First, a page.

An agreement is in place with all social housing landlords (Housing Executive and Housing Associations) that any social housing tenant facing difficulties paying rent due to the COVID-19 pandemic will not be evicted.
More information can be found on the Department for Communities website(external link opens in a new window / tab).
Urgent steps have been taken to put the Housing Executive rent increase, which was due on 6 April, on hold until 1 October 2020.
If you are facing eviction or are not safe where you live you can get help from the Housing Executive.
Housing Rights has information to help people who are concerned about their housing rights and options as a result of the Covid-19 emergency. This includes information to help homeless people, private tenants, social tenants, homeowners, students and landlords. Information is available in other languages.
When someone moves into their Housing Executive or housing association home, they have to sign a tenancy agreement.
The agreement is a legal contract between the tenant and their landlord and provides inormation on:
- a tenant’s responsibilities
- tenancy conditions such as paying rent, nuisance, harassment, damage and keeping pets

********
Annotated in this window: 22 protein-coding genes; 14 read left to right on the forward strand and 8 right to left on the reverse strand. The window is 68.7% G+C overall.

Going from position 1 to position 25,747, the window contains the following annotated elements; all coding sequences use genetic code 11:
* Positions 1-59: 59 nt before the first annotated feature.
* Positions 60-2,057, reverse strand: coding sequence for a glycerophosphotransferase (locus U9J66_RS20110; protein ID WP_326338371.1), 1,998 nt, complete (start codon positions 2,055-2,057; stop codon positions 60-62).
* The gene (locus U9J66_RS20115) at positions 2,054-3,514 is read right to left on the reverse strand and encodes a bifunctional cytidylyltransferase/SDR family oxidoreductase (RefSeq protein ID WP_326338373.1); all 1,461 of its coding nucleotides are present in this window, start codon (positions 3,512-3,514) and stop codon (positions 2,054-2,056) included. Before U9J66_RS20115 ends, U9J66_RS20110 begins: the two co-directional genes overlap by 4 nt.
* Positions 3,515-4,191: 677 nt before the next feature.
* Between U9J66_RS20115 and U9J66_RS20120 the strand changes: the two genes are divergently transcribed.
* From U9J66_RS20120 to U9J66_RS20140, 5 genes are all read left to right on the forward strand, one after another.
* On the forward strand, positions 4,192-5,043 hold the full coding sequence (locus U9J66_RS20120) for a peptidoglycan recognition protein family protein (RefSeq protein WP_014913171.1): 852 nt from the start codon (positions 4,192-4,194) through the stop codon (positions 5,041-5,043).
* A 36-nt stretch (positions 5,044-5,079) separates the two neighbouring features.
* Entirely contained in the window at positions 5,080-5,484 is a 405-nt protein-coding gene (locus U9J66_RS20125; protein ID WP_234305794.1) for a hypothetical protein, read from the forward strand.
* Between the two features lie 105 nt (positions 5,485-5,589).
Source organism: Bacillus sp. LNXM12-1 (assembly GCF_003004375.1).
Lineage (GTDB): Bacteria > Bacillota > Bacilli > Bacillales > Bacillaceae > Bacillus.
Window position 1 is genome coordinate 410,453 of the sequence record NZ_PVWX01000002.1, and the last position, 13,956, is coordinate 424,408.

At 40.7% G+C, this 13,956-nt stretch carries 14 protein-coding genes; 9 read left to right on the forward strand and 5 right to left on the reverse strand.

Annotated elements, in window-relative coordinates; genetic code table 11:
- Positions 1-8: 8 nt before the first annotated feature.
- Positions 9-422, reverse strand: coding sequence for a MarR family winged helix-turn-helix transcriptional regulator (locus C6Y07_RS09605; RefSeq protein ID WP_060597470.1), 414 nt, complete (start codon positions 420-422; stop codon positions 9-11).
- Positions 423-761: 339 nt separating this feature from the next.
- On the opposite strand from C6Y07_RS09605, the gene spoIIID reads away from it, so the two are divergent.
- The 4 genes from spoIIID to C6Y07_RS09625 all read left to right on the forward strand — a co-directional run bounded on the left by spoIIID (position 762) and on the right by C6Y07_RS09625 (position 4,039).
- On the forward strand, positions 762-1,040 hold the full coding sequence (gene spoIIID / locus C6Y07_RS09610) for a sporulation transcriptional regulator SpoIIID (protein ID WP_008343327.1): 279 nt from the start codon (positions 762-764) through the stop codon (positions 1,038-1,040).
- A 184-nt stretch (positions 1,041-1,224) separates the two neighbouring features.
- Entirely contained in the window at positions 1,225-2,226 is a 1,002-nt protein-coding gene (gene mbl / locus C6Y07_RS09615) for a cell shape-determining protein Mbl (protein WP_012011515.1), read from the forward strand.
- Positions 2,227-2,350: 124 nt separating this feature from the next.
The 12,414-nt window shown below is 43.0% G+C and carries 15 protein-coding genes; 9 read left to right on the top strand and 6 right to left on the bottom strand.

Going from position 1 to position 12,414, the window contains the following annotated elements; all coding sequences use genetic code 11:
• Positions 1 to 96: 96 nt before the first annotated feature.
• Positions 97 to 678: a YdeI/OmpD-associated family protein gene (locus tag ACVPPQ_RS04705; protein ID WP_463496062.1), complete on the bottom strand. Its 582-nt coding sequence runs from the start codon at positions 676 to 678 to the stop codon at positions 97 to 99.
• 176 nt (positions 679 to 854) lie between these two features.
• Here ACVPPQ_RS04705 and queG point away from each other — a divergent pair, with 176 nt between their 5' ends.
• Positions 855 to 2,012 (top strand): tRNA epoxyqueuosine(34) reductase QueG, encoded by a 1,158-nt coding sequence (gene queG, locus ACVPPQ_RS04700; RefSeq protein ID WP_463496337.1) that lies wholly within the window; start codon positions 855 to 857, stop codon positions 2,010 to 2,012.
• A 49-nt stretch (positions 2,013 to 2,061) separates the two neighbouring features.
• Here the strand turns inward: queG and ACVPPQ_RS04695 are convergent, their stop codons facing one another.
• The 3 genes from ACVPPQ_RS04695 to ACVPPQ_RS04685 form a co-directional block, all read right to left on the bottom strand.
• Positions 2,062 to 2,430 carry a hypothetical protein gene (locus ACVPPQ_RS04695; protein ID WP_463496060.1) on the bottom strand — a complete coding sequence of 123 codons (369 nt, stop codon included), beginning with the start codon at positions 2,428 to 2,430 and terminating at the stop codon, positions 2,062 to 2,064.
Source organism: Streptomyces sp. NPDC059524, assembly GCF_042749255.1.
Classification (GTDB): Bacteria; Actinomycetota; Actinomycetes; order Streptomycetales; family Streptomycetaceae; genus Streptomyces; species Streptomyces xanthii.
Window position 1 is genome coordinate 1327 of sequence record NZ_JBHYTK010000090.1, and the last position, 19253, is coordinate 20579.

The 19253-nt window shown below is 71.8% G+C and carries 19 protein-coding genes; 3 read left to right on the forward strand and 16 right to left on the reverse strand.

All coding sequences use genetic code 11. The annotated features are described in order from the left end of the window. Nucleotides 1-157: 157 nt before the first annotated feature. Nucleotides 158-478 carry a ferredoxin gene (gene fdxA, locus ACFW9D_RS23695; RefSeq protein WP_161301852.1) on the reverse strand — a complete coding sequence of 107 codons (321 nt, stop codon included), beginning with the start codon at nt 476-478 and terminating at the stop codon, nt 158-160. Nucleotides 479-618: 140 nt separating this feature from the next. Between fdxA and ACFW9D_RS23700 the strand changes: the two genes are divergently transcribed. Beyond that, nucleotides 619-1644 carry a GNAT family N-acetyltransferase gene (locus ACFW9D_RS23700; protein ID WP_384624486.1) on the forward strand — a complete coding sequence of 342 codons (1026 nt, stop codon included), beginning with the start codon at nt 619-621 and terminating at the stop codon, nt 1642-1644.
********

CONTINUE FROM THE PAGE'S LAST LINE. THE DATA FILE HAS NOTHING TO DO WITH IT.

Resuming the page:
- landlord's responsibilities for repairs and maintenance
If people living at the property or visitors break the agreement, the landlord will take action and can apply for a court order which will end the tenancy.
Many neighbourhood disagreements can be resolved by an amicable conversation without involving Housing Executive or the housing association.
Sometimes you may wish to report an incident or several incidents.
It is always sensible to try and deal with a situation before things escalate.
The Housing Executive or your housing association can help you and will take neighbourhood disputes and anti-social behaviour very seriously.
Antisocial behaviour describes inconsiderate and nuisance behaviour which affects the quality of life for an individual, a family or a community.
The Housing Executive, housing associations, local councils and police can take action to deal with antisocial behaviour.
As landlords, the Housing Executive and housing associations are responsible for investigating and taking appropriate action to stop antisocial behaviour affecting or caused by their tenants.
Stopping antisocial behaviour
A tenancy agreement is a legally binding document. If a tenant breaks the agreement or acts in an antisocial way, their landlord can apply to the court to evict the tenant.
The Housing Executive and housing associations work very closely with the police to reduce antisocial behaviour. They also need co-operation from tenants and leaseholders.
Housing information in other languages
You can read about the housing rights of EEA nationals in Northern Ireland on the Housing Advice website:
The site has information in English, Polish, Lithuanian, Slovak, Russian and Portuguese.
You can read about:
- private renting
- sharing a home
- paying for accommodation
- other issues that affect migrant workers